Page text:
There are some details of the life of the Apostle about which various early sources differ, but what is certain is that his life really began, like ours, with his decision to follow Jesus Christ. He accompanied Paul on some of his mission journeys and remained in Philippi and Macedon to help build up the early Church. Then he went to Rome with the Apostle Paul, where according to some traditions he wrote the Gospel and Apostles. His Gospel has a special emphasis on the mercy and compassion of Jesus Christ as the Great Physician. After the martyrdom of the Apostle Paul, St. Luke returned to his work in Greece, where he himself was martyred according to tradition at the age of 84, flayed alive and crucified on an olive tree by idolaters. Long afterward his relics were placed in the Church of the Holy Apostles at Constantinople.
The integral relation between the Apostle Luke’s inspired writing and the lives of the saints and iconography, in the example of holiness given to us in the Church, shines forth in an icon very close to us in time and experience here today in our mission in central Pennsylvania. Many of us have venerated with joy and reverence the myrrh-streaming Iveron icon of the Most Holy Mother of God from Hawaii, at our Cathedral in Mayfield, PA. This is a copy of the miraculous myrrh-streaming Montreal icon, in the style of the Apostle Luke’s work. On this same day today, the Feast of St. Luke, is commemorated the martyric death of the keeper of the Montreal icon and the disappearance of that icon, in 1997 in Athens. Tragically, José Muñoz, now known as Brother Jose, was tortured and killed ,and the icon stolen, apparently by a gang of robber, in what an investigation by Archpriest Victor Potapov of ROCOR concluded was a type of martyrdom, Our diocesan website has this statement:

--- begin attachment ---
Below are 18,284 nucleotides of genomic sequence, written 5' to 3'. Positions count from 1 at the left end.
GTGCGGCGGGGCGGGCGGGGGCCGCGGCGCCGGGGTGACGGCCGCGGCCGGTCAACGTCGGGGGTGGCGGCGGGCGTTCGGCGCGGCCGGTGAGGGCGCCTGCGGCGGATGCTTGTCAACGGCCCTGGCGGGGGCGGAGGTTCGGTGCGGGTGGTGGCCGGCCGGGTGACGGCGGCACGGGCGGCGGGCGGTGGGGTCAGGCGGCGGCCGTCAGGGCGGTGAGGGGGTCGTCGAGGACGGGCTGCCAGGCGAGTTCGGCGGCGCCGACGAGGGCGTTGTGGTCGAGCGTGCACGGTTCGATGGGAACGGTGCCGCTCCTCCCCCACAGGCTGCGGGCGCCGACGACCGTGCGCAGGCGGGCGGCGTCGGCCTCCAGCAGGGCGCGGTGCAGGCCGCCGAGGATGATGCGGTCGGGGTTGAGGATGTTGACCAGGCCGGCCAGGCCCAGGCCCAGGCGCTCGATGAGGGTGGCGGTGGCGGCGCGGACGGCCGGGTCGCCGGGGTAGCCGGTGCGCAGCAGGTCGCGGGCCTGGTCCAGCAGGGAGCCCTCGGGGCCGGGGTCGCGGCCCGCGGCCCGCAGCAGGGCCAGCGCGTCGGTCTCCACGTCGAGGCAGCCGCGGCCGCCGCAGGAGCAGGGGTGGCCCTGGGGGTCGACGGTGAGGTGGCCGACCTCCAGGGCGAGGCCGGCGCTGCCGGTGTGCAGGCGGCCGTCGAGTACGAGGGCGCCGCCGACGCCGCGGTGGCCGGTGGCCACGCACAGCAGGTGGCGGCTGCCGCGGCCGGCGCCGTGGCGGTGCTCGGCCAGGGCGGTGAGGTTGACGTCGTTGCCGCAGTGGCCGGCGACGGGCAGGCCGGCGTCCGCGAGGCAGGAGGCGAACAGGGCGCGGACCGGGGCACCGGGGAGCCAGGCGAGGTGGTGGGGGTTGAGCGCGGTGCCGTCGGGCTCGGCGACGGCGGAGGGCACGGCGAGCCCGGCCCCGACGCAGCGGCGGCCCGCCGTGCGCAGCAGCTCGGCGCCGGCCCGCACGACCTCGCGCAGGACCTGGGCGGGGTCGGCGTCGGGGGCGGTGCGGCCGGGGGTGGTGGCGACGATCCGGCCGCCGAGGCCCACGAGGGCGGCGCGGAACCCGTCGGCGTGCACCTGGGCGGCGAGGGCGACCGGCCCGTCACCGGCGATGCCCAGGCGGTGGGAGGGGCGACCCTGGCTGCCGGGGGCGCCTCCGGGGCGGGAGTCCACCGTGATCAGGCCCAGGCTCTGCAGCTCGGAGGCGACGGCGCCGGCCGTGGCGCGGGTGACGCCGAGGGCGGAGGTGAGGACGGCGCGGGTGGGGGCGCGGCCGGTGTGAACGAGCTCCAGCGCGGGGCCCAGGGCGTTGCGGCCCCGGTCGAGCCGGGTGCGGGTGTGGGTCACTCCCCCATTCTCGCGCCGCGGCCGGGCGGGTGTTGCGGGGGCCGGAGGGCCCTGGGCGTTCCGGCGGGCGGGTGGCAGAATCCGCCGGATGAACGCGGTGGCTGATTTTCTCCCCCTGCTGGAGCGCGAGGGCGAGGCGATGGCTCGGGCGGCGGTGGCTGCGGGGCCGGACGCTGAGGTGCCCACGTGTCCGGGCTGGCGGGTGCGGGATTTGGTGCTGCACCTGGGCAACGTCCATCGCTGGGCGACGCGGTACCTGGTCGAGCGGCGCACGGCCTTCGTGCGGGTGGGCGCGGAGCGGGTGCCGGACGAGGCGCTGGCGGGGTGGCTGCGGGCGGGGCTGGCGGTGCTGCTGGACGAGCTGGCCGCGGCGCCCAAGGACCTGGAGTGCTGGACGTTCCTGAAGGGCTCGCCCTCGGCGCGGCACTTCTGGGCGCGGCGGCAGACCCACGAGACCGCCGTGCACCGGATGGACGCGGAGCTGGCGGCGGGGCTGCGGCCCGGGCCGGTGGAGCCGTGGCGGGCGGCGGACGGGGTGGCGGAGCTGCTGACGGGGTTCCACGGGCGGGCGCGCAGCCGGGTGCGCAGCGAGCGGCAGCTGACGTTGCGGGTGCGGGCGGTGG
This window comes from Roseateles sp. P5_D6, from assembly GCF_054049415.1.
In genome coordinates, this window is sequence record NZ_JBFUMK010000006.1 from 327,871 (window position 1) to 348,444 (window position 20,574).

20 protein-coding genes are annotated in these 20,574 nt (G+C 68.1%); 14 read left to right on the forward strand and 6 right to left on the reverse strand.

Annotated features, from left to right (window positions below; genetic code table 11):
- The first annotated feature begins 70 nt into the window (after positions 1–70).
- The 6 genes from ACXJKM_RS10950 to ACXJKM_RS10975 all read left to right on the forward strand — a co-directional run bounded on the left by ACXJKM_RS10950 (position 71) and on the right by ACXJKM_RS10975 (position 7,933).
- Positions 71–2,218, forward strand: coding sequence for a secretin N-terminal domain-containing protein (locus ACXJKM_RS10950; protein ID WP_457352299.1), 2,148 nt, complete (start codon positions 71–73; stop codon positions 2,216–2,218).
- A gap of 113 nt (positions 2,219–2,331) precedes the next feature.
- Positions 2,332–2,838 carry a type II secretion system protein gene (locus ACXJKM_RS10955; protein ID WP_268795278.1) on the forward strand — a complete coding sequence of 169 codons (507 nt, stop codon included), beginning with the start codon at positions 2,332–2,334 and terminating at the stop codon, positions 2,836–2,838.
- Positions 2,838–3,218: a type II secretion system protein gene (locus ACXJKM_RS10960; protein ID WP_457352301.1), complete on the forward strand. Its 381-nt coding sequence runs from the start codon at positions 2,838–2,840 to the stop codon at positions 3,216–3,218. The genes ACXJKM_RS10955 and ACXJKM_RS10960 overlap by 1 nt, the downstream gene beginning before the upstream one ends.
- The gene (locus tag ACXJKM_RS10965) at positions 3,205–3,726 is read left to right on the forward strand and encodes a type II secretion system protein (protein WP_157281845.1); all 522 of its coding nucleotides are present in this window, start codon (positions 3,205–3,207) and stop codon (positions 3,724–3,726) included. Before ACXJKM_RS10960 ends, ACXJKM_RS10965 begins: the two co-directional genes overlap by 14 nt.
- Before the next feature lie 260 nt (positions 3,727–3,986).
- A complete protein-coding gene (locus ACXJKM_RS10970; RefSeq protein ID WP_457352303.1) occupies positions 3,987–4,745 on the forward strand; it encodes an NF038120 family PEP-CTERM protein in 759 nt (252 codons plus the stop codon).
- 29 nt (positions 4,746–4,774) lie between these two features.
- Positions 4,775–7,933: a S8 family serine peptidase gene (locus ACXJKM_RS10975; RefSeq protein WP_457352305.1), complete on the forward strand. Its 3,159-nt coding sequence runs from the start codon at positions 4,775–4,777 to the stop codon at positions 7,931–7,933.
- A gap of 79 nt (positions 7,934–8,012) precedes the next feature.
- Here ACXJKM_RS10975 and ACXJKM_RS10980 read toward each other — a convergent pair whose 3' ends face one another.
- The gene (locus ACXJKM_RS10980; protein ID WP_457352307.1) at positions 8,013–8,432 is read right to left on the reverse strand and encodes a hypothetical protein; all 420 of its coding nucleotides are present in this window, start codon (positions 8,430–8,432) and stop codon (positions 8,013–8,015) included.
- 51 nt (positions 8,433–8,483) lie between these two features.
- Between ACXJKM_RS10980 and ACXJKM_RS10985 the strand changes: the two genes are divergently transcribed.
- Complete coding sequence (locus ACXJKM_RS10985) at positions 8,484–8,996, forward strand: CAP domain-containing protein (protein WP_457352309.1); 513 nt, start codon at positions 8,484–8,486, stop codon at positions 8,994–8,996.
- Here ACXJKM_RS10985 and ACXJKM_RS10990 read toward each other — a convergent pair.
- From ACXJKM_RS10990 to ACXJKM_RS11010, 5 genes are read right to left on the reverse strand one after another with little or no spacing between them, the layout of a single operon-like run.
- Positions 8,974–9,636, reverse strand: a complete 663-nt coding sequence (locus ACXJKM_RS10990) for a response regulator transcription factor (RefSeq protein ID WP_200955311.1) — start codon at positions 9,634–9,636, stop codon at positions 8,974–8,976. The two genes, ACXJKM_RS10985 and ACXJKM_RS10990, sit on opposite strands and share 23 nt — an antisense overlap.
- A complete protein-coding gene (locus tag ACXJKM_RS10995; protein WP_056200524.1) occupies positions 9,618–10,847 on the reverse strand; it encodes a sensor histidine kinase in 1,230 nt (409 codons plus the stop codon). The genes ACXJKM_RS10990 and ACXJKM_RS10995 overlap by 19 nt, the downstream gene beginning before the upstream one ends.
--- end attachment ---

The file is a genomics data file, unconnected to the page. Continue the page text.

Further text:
“What led to the murder of Brother Jose and this holy image being hidden from us? This question was answered by the hierarchs of ROCOR in 2002, in a special “Appeal to the Flock on the 20th anniversary of the Myrrh-streaming Iveron Icon of the Mother of God of Montreal:” “This icon, which abundantly streamed miracle-working myrrh for 15 years, consoled our Russian [Church Abroad], a visible and tangible symbol of the mercy of the intercession of the Mother of God for us sinners… Did we act in a worthy manner during the presence in our Church of this Icon, which clearly performed miracles? Did we put to good use this visitation of the Mother of Our Lord for our souls, and is it not our collective sin of having grown cold towards this holy Icon and in our prayers, cold to the works of charity and witness to the Orthodox faith, that was the reason for its disappearance, through God’s will With tremulous gratitude we prayerfully recall the arrival of this wondrous myrrh-streaming Icon in our Church, and with repentance we pray to the Most Holy Mother of God for the forgiveness of our transgressions, for peace to reign in our Orthodox Church…”
God in His goodness and mercy has allowed the Hawaiian copy to stream myrrh since, to bring consolation to us. Brothers and Sisters, on this Feast of the Holy Apostle and Evangelist Luke, and remembering on this day the death of Brother Jose and of the disappearance of the Montreal Iverson icon of God, let us re-dedicate ourselves to our baptism and to our experience of the wonder-working Hawaiian copy of that icon at our Cathedral and elsewhere in its travels. Let us with gratitude for the examples of holiness all around us in our mission Church icons and in the Scriptures we hear, ask for the intercession of the Most Holy Mother of God and of St. Luke, that our hearts be warmed and that we be forgiven our transgressions and that we move forward with our mission work here in our valley, to help bring the message of salvation to our friends and enemies and strangers in need. May the Lord God strengthen our efforts and have mercy on us for our sins. Amen